xflash xe-file xflash [options]
XFLASH creates binary files in the xCORE flash format, as illustrated in the diagram below. It can also program these files onto flash devices used to boot XMOS systems.
The following options are used to specify the program images and data that makes up the binary and its layout. Padding is inserted when required to ensure that images are aligned on sector boundaries.
- --factory <xe-file> [size]#
Specifies <xe-file> as the factory image. If size is specified, padding is inserted to make the space between the start of this image and the next image at least the specified size. The default unit of size is “bytes;” the size can be postfixed with
kto specify a unit of kilobytes.
At most one factory image may be specified.
- --upgrade <id> <xe-file> [size]#
Specifies <xe-file> as an upgrade image with version
id. Each version number must be a unique number greater than 0. If
sizeis specified, padding is inserted to make the space between the start of this image and the next image at least the specified size. The default unit of size is “bytes;” the size can be postfixed with
kto specify a unit of kilobytes.
Multiple upgrade images are inserted into the boot partition in the order specified on the command line.
If no factory image is specified, a single upgrade image may be specified and written to a file with the option
- --factory-version <version>#
Specifies version as the tools release master version that was used to create the factory image. Accepted values are: 10, 11, 12, 13.0, 13.1, 13.2, 14.0, 14.1, 14.2, 14.3, 14.4, 15.0, 15.1 and 15.2. This option need only be specified when
--upgradeis provided but
--factoryis not. This option will ensure that the produced flash upgrade image is of the correct format for the installed factory image.
- --boot-partition-size <n>#
Specifies the size of the boot partition to be
nbytes. If left unspecified, the default size used is the total size of the flash device.
nmust be greater than or equal to the minimum size required to store the boot loader, factory image and any upgrade images. XFLASH will round up the actual boot partition size to the next sector boundary in flash memory.
- --data [flash-name] <file>#
Specifies the contents of
fileto be written to the data partition.
For a system with multiple flash boot sites, the data partition of the individual flash devices can be specified separately by repeatedly providing this option with
flash-nameset to the Name attribute of the flash device as defined in the XN file.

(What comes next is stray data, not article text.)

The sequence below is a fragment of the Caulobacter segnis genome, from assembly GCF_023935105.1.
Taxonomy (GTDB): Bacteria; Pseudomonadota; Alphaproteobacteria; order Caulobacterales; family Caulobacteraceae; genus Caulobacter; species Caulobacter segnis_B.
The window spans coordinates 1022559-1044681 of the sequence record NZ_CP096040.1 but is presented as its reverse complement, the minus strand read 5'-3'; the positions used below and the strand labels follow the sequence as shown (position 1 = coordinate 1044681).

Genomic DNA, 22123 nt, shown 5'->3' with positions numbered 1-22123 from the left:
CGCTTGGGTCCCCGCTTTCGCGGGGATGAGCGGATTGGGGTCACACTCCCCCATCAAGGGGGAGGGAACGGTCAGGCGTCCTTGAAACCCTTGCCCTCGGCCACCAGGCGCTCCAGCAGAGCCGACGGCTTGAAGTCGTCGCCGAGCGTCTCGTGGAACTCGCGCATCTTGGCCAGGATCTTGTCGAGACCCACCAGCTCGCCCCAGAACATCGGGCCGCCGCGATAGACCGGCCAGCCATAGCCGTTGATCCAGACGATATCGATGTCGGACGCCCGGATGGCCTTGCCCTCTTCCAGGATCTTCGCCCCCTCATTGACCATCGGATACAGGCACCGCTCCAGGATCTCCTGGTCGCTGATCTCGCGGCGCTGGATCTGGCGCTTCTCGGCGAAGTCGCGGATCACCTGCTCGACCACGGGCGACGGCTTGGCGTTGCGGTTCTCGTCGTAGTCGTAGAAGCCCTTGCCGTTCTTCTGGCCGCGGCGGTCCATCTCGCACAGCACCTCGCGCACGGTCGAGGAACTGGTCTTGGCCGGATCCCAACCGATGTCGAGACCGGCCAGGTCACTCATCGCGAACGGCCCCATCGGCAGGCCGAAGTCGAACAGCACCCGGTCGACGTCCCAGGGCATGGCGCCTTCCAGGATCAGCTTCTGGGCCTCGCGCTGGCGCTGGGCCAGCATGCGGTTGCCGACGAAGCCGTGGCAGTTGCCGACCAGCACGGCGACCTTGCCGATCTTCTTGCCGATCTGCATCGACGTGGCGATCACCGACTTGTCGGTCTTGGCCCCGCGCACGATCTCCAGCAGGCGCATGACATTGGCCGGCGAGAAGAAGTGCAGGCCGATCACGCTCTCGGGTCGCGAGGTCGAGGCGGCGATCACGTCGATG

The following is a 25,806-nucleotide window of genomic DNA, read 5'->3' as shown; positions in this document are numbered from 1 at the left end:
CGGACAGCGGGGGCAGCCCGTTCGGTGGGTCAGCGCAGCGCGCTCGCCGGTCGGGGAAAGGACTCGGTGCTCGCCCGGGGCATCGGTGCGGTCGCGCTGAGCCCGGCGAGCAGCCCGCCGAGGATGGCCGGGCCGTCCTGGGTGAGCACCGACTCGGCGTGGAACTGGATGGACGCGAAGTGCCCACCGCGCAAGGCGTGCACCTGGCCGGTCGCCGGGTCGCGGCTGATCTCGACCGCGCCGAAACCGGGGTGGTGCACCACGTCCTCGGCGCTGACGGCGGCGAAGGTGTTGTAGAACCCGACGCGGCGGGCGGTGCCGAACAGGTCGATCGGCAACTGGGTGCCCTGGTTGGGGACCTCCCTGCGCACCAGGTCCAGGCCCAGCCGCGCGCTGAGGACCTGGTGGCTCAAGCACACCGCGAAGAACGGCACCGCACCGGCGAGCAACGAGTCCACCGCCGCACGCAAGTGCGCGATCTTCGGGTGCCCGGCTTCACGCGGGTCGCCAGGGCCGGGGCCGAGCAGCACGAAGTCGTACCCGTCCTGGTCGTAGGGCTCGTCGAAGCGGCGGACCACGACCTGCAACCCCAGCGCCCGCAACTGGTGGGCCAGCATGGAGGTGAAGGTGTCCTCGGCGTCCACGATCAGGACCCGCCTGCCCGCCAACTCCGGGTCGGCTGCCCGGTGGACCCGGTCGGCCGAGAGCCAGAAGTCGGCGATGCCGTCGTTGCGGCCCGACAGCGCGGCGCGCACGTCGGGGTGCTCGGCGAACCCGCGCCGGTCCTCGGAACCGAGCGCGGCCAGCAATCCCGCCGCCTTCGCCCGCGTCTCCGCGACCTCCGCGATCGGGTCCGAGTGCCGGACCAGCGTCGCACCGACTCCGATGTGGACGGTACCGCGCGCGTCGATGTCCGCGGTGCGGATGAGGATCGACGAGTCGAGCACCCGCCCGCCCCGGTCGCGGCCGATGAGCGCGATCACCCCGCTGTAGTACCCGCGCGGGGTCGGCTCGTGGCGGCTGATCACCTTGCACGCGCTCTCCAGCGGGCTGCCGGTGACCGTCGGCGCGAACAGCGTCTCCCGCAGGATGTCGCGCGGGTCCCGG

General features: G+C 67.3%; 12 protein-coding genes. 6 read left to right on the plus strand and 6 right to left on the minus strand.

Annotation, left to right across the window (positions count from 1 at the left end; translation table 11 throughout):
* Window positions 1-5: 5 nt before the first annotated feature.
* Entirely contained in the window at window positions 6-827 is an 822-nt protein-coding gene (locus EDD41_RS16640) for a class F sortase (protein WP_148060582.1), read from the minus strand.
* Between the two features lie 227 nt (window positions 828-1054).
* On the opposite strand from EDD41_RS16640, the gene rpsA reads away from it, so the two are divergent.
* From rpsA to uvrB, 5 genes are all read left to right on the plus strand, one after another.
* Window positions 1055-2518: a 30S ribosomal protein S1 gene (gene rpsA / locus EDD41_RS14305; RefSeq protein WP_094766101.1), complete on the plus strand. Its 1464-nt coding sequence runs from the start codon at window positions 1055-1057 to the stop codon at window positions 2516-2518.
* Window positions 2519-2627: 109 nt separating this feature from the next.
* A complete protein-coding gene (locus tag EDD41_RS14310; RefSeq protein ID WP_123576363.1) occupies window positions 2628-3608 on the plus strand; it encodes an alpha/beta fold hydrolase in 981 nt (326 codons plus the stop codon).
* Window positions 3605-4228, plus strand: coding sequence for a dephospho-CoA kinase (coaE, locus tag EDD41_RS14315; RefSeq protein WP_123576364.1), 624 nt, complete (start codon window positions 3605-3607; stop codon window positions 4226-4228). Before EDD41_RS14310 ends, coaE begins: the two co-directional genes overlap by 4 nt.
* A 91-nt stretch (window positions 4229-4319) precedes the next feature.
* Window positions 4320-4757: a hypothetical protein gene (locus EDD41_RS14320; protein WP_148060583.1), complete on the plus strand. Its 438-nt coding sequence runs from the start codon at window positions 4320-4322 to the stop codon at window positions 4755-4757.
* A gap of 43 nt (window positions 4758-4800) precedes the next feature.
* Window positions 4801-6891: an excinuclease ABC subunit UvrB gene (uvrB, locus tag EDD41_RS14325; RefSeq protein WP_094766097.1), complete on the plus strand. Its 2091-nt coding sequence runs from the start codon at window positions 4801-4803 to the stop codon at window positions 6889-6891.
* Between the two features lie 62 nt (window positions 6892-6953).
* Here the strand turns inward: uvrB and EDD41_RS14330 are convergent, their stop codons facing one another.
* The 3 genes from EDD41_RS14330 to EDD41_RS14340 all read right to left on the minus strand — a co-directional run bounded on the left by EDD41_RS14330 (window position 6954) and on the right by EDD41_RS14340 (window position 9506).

- --loader <file>#
Specifies custom flash loader functions in
filemay be either an object (.o) or archive (.a).
By default, the XTC flash loader selects the image with the highest version number. A custom loader may choose to override the selected image. Only valid images passing CRC checks - and additional signature checks, under secure boot - are considered for selection. The custom loader is not expected to perform this validation and only informs the XTC flash loader which of the available valid images is preferred.
- --idnum <32-bit-integer>#
Specifies a numerical identifier which will be stored in the flash.
- --idstr <a_string>#
Specifies a string identifier which will be stored in the flash.
- --analyze <file>#
Prints the data structures and extracts the individual sections of the xCORE flash binary or flash dump in
If the factory image was built using an older tools release, the option
--factory-versionmust be set accordingly. If the flash binary is encrypted,
--keycan be specified to enable decryption and signature verification of the sections.
The output code sections can be individually disassembled to aid debugging.
Disables interactive prompts for user confirmation of any action. This can be used to bypass target warnings without user interaction.
Prints additional information about the program when loaded onto the target system.
Prints a description of the supported command line options.
Displays the version number and copyrights.
The following options are used to specify which flash device the binary is to be programmed on. The type of flash device used determines the values for the SPI divider, sector size and memory capacity.
- --list-devices, -l#
Prints an enumerated list of all JTAG adapters connected to the PC and the devices on each JTAG chain, in the form:
ID Name Adapter ID Devices
-- ---- ---------- -------
The adapters are ordered by their serial numbers.
- --id <ID>#
Specifies the adapter connected to the target hardware.
XFLASH connects to the target platform and determines the type of flash device connected to it.
- --adapter-id <ADAPTER-SERIAL-NUMBER>#